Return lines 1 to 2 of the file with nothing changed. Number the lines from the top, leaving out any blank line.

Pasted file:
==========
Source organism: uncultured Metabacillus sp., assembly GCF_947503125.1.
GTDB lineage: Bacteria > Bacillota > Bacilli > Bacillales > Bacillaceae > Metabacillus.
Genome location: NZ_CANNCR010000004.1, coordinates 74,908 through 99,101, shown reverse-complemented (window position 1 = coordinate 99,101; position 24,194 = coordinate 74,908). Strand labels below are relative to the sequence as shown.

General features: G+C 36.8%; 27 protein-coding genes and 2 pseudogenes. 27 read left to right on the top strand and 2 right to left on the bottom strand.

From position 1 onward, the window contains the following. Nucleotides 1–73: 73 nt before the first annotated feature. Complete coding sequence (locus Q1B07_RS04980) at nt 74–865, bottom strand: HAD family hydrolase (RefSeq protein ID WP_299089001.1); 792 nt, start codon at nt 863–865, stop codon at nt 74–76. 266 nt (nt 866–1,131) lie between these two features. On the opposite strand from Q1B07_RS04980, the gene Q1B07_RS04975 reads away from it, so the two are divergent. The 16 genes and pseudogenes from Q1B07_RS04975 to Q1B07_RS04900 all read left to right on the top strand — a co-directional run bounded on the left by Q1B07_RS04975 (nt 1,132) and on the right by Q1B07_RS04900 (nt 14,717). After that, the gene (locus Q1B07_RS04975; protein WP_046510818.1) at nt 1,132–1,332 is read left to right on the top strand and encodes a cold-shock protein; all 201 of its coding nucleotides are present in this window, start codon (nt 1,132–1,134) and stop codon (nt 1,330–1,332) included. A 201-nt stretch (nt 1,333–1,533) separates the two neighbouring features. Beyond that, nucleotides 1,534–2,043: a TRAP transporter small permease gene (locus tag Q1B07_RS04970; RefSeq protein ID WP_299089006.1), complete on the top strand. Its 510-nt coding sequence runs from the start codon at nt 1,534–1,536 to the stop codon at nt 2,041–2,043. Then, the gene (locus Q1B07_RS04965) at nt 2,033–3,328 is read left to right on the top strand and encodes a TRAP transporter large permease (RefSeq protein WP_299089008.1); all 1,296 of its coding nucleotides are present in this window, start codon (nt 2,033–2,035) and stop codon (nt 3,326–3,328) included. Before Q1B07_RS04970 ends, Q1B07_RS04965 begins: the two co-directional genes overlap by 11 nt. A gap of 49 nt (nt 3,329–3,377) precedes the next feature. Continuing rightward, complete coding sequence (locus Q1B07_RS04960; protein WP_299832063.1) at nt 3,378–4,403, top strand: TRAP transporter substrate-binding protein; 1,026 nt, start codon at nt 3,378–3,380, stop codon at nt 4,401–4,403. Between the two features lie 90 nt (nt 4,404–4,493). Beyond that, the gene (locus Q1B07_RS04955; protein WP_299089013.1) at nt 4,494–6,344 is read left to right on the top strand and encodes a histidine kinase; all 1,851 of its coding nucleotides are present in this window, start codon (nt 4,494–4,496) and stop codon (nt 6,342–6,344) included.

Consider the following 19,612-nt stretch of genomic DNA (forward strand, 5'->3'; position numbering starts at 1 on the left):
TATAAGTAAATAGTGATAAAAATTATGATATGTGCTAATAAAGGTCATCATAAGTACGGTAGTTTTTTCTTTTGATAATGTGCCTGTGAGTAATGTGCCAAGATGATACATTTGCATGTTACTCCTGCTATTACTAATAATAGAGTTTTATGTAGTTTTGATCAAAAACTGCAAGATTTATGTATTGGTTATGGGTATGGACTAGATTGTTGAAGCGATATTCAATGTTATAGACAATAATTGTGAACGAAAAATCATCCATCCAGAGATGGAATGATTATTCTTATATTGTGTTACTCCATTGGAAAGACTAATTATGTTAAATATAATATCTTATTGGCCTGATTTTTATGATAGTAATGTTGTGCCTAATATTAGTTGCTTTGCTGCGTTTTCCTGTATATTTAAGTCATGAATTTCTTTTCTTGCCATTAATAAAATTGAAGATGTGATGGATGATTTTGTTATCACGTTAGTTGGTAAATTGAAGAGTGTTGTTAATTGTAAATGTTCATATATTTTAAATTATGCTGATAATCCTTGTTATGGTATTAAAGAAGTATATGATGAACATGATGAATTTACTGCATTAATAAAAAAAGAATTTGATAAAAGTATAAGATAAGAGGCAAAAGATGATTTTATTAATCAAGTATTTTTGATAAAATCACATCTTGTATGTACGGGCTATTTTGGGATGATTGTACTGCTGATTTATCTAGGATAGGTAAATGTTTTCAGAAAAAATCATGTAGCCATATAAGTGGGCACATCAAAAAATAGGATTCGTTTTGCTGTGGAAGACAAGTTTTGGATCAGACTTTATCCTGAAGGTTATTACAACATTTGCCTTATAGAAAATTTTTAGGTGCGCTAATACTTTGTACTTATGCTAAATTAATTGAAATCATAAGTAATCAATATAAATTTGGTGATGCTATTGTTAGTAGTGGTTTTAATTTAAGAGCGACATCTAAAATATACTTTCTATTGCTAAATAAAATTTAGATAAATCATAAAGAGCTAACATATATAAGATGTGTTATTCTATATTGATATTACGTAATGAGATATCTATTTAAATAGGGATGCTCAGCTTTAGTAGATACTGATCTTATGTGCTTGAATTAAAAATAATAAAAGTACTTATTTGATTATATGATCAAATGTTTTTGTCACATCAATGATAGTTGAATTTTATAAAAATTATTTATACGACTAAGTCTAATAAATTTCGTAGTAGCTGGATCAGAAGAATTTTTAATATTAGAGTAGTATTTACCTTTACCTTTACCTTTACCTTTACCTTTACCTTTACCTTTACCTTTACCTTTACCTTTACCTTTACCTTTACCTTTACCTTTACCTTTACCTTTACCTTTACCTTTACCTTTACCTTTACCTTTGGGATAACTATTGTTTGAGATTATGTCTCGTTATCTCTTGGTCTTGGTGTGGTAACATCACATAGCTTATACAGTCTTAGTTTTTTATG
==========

Source organism: uncultured Metabacillus sp., assembly GCF_947503125.1.
GTDB lineage: Bacteria > Bacillota > Bacilli > Bacillales > Bacillaceae > Metabacillus.